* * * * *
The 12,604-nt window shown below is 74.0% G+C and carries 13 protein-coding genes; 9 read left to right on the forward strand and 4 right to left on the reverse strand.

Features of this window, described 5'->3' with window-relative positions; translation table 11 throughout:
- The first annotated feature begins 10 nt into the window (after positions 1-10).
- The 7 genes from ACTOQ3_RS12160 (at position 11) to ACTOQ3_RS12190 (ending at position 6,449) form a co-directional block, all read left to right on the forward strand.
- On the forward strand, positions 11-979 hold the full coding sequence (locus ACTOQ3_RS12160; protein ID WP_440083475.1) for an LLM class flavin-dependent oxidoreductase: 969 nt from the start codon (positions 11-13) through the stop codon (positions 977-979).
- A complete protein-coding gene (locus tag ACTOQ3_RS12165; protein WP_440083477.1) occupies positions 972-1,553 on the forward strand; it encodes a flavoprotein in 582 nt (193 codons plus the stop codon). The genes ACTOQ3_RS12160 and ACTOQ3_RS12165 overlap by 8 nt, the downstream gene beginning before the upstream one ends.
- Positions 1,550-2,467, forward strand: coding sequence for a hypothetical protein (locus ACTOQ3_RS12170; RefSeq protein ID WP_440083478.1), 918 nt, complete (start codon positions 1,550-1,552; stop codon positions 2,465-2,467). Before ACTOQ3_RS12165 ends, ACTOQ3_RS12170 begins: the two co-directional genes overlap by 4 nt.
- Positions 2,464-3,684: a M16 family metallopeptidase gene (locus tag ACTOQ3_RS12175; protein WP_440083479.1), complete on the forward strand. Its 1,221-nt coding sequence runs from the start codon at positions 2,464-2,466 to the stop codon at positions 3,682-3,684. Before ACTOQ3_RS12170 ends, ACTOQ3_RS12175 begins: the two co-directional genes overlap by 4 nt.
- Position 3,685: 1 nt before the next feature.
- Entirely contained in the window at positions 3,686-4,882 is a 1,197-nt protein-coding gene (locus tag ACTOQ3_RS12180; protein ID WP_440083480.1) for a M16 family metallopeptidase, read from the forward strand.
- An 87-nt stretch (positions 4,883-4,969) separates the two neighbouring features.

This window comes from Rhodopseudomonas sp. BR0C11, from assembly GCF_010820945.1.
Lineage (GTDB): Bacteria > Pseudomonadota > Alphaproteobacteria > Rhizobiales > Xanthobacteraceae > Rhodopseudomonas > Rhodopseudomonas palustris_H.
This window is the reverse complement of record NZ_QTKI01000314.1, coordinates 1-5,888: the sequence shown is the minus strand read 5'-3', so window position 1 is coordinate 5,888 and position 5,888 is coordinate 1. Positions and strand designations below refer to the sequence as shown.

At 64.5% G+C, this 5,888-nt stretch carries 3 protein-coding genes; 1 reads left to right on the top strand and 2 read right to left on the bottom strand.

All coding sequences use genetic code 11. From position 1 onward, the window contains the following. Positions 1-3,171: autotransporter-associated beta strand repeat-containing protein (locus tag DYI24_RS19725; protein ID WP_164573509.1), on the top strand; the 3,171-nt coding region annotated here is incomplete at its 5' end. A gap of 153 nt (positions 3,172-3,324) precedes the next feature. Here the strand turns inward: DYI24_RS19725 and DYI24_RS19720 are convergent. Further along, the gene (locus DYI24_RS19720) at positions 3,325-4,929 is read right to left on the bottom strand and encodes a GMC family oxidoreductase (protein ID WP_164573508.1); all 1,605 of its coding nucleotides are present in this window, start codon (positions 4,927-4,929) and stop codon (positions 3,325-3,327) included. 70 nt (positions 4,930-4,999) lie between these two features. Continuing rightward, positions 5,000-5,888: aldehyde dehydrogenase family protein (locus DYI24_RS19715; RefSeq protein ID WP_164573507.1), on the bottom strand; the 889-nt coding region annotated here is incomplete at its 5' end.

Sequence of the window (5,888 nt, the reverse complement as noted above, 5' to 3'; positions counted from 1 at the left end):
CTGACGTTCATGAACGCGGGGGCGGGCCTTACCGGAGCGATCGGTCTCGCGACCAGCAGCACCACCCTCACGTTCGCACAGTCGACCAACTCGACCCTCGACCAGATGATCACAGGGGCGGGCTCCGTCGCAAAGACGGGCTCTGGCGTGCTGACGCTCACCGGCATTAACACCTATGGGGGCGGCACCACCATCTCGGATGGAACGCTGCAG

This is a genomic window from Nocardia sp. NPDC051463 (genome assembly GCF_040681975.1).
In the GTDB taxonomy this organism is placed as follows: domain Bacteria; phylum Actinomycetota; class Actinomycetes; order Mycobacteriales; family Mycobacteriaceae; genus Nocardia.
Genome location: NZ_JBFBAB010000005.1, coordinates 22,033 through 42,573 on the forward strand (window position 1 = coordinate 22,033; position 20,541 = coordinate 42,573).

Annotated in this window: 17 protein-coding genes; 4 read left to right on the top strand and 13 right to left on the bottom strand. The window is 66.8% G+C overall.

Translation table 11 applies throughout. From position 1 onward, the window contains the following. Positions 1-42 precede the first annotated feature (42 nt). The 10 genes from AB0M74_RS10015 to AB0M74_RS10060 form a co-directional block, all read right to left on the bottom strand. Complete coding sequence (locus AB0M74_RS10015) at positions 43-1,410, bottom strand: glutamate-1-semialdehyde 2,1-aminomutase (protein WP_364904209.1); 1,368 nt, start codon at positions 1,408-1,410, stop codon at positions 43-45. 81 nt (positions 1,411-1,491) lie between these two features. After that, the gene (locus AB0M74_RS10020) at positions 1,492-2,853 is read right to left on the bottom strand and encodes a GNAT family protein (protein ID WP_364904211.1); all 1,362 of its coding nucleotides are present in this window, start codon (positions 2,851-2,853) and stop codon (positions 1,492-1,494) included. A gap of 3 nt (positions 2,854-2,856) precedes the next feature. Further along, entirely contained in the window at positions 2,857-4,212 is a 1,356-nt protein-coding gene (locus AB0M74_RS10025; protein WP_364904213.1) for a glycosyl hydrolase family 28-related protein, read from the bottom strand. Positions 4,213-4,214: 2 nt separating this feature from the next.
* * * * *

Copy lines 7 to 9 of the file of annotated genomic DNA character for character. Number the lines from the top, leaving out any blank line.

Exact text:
- Positions 1,550-2,467, forward strand: coding sequence for a hypothetical protein (locus ACTOQ3_RS12170; RefSeq protein ID WP_440083478.1), 918 nt, complete (start codon positions 1,550-1,552; stop codon positions 2,465-2,467). Before ACTOQ3_RS12165 ends, ACTOQ3_RS12170 begins: the two co-directional genes overlap by 4 nt.
- Positions 2,464-3,684: a M16 family metallopeptidase gene (locus tag ACTOQ3_RS12175; protein WP_440083479.1), complete on the forward strand. Its 1,221-nt coding sequence runs from the start codon at positions 2,464-2,466 to the stop codon at positions 3,682-3,684. Before ACTOQ3_RS12170 ends, ACTOQ3_RS12175 begins: the two co-directional genes overlap by 4 nt.
- Position 3,685: 1 nt before the next feature.